Antipsychotic drugs are a category of drug designed to treat severe mental illnesses such as schizophrenia. The drugs have an incredibly powerful sedative effect, which can render a patient virtually catatonic. They are only meant to treat patients suffering from a psychotic episode involving such symptoms as hallucinations and delusions. They are not intended to be a catch-all sedative treatment for non-psychotic patients expressing pain or distress.
However, default sedation through antipsychotics is commonly employed by nursing staff in senior living communities around the country.
A recent report published by Human Rights Watch (HRW) – which examined over 100 nursing homes around the United States – found that staff regularly treat agitated dementia patients with antipsychotic drugs as a means of making them more obedient – thereby lessening the staff’s workload. In addition to the zombie-like effect these drugs have on patients, the use of antipsychotics on dementia patients also nearly doubles their risk of death.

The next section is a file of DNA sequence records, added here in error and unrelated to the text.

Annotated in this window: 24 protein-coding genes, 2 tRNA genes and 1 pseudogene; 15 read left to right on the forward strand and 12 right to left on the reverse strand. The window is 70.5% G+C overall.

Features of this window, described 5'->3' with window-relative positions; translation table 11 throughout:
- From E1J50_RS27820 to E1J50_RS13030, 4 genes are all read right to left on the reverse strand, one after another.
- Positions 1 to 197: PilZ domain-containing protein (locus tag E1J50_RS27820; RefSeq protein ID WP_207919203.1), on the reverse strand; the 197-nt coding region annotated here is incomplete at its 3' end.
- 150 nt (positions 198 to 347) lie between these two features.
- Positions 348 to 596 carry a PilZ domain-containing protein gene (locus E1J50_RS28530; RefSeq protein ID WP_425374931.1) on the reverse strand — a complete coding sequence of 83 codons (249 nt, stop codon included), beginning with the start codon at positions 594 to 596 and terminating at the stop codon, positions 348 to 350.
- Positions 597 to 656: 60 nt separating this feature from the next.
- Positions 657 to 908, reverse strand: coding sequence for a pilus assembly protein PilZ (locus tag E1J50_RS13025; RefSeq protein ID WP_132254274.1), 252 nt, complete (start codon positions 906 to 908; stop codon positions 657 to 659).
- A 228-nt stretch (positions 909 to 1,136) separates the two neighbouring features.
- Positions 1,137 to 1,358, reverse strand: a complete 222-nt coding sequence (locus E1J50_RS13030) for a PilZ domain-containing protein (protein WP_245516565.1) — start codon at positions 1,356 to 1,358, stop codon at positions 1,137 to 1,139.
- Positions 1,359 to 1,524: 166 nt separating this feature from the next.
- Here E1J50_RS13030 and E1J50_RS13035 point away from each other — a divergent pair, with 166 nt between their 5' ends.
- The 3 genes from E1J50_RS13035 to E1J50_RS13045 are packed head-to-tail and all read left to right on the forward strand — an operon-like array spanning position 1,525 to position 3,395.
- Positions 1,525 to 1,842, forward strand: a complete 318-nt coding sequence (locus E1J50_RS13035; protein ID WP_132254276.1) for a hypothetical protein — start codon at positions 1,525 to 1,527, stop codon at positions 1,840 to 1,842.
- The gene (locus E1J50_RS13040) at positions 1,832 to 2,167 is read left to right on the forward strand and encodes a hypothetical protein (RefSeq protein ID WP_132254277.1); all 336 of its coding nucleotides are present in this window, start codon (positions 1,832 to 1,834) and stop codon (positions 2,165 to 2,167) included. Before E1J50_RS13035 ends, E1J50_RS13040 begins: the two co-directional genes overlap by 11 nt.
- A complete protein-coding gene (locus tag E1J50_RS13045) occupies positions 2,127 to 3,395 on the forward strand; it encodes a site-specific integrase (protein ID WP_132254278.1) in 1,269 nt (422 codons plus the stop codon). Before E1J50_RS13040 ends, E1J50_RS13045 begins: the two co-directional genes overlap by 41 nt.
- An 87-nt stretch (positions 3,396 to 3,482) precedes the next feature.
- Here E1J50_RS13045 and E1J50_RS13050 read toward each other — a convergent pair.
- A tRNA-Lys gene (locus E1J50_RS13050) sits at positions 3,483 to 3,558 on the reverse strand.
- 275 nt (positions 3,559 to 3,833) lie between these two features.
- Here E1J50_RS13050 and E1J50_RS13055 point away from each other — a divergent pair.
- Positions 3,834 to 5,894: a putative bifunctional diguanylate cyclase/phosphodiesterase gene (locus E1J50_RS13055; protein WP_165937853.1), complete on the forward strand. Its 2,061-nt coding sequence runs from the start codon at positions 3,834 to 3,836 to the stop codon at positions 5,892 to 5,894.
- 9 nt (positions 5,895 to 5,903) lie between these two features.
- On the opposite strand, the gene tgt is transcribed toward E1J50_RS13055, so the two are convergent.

How common is this problem?
Although the above practice is in violation of both federal regulations and international human rights law, HRW found that the government rarely enforces these regulations. In addition, citations have rarely resulted in financial penalties for the nursing homes, so nursing homes have had limited incentive to modify their practices.
Thus, the practice remains rather common. Nationally, 16% of nursing home residents receive antipsychotic drugs without the appropriate diagnosis without the appropriate diagnosis – and without patient or family consent. That amounts to approximately 176,000 people.
HRW and other advocacy groups are pushing for tougher government enforcement of nursing home treatment regulations. They cite the elderly as a vulnerable group whose rights are frequently overlooked. They contend that using antipsychotics in the above manner is cruel and inhuman.